U. PITTSBURGH (US) — Using cocaine contributes directly to a host of cognitive deficits, including loss of visual memory and the ability to adapt to rule changes.
It’s not clear if the connection reflects pre-existing traits that make cocaine users more susceptible to drug abuse or to the drug itself, says Charles W. Bradberry, associate professor of psychiatry at the University of Pittsburgh.
“It’s well known that the level of cognitive deficit can predict how successful treatment is likely to be,” he says. “If we understand what the problems are and whether the drug itself was the cause, then we might be able to design treatments that have a better chance of working.”
The findings are reported in the Journal of Neuroscience.
Researchers assessed cognitive skills in 14 rhesus monkeys that learned to touch an abstract shape on a touch screen to receive either a sip of water or a cocaine infusion via a special access port into a blood vessel. Within a week, the cocaine group was regularly self-administering the maximum of six doses daily from Tuesdays to Fridays.
The monkeys’ associative learning skills were then assessed on Monday, after three days without receiving drugs. Each animal was presented with two consistent stimuli on the touch screen with a correct answer recorded for touching the one associated with a higher volume of water reward.
But once a threshold number of correct answers was achieved, the rules were reversed, with the high stimulus becoming low and the low becoming high.
The cocaine group learned the initial rules as quickly and at first responded as accurately as the water-only group, but only five of the eight achieved the threshold of correct responses. The difference between high and low rewards was then increased, which allowed the remaining three monkeys in the cocaine group to get to threshold.
“That tells us the cocaine users have a hard time maintaining focus and attention,” Bradberry says. “But if we increase the reward value of these things they’re trying to learn, we can overcome that cognitive deficit.”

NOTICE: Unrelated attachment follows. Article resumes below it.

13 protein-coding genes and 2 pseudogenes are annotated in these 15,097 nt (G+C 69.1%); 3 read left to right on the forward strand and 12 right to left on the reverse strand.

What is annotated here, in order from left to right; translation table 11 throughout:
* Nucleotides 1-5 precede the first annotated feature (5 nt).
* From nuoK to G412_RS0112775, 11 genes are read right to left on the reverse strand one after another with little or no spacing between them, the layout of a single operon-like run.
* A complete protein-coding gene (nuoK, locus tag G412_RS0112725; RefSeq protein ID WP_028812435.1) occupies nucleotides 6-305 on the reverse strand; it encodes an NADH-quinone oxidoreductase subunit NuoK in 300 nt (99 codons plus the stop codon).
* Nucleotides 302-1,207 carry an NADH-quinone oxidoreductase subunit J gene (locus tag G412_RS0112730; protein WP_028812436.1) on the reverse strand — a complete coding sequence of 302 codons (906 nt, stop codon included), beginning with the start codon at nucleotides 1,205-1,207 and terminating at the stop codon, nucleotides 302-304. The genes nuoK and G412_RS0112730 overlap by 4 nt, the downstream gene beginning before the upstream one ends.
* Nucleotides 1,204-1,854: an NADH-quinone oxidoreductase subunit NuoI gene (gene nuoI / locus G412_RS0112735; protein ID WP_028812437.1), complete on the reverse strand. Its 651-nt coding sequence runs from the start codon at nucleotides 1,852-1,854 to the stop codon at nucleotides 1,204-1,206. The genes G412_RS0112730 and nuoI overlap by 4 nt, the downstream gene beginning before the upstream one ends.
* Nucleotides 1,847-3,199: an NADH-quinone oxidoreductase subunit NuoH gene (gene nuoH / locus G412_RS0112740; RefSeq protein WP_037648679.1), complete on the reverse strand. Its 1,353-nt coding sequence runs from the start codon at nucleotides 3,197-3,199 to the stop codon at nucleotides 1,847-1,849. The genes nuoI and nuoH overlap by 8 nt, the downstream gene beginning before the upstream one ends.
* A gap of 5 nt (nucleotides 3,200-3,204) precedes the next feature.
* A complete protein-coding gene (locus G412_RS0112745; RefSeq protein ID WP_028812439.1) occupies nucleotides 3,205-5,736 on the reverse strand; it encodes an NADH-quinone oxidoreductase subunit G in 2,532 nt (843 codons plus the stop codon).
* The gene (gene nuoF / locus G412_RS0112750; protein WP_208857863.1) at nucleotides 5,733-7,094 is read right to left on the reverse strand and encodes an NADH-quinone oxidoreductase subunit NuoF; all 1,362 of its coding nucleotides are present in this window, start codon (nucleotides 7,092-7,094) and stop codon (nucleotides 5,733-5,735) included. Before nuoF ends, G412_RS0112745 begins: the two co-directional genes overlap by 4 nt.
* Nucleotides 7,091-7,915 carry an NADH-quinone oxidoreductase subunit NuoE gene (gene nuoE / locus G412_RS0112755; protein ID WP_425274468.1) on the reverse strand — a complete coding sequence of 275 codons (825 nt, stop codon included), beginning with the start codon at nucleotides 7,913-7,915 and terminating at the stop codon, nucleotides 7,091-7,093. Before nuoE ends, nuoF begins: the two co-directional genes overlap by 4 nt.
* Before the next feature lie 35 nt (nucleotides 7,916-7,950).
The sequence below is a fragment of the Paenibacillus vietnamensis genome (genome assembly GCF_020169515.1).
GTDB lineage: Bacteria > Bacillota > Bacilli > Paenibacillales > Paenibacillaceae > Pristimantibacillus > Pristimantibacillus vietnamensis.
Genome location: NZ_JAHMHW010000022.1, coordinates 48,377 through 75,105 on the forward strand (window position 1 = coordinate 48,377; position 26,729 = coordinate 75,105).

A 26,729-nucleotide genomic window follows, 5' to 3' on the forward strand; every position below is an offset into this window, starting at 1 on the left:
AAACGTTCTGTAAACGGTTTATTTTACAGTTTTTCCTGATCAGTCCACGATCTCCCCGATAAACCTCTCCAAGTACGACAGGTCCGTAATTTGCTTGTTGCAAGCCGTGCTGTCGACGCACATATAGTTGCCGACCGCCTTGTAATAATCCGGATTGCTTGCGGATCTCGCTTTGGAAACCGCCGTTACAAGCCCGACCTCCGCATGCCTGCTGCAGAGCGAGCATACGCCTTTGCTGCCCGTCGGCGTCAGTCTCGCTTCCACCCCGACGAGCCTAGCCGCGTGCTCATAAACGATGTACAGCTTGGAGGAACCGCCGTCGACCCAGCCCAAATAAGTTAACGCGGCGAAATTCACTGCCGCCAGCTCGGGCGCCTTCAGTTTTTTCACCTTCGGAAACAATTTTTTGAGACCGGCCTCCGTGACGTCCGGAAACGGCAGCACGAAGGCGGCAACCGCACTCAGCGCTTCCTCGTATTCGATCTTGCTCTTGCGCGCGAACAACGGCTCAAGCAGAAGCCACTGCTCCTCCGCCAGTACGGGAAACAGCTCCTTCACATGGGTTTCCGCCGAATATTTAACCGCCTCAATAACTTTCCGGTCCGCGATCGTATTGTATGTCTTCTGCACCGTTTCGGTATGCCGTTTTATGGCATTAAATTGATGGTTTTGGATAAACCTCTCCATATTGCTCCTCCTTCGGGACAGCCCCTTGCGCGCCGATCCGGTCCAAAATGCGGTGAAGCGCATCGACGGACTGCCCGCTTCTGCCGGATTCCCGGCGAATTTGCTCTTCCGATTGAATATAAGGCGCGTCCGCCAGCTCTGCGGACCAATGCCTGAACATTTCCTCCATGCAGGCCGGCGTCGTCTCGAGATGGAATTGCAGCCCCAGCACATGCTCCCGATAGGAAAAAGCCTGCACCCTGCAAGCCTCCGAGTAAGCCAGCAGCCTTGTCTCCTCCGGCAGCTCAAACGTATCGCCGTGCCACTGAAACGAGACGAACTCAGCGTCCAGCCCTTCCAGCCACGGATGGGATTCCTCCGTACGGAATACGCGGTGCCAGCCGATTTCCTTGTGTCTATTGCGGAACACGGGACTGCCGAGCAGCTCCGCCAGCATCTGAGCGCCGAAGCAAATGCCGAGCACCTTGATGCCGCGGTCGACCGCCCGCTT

Once the stimuli were reversed, the cocaine group had much greater difficulty learning and adapting to the change in rules, indicating a deficit in cognitive control processes or executive brain functions that require focus and guide goal-directed behavior.
In another task, the animals saw a single image that when touched resulted in a supplemental water reward. Then they were shown the same image along with a random one, and if they chose the correct one after a delay of up to 40 seconds they got the reward. The cocaine group’s performance was less accurate as the delay increased.
“This experiment reveals that cocaine use causes impairments of visual working memory,” Bradberry says. “Like the inability to maintain consistent levels of accuracy in the other task, this could reflect problems with attention in addition to the impairment in cognitive control.”
The study was funded by the National Institute on Drug Abuse, part of the National Institutes of Health; and the Veterans Affairs Medical Research Service.
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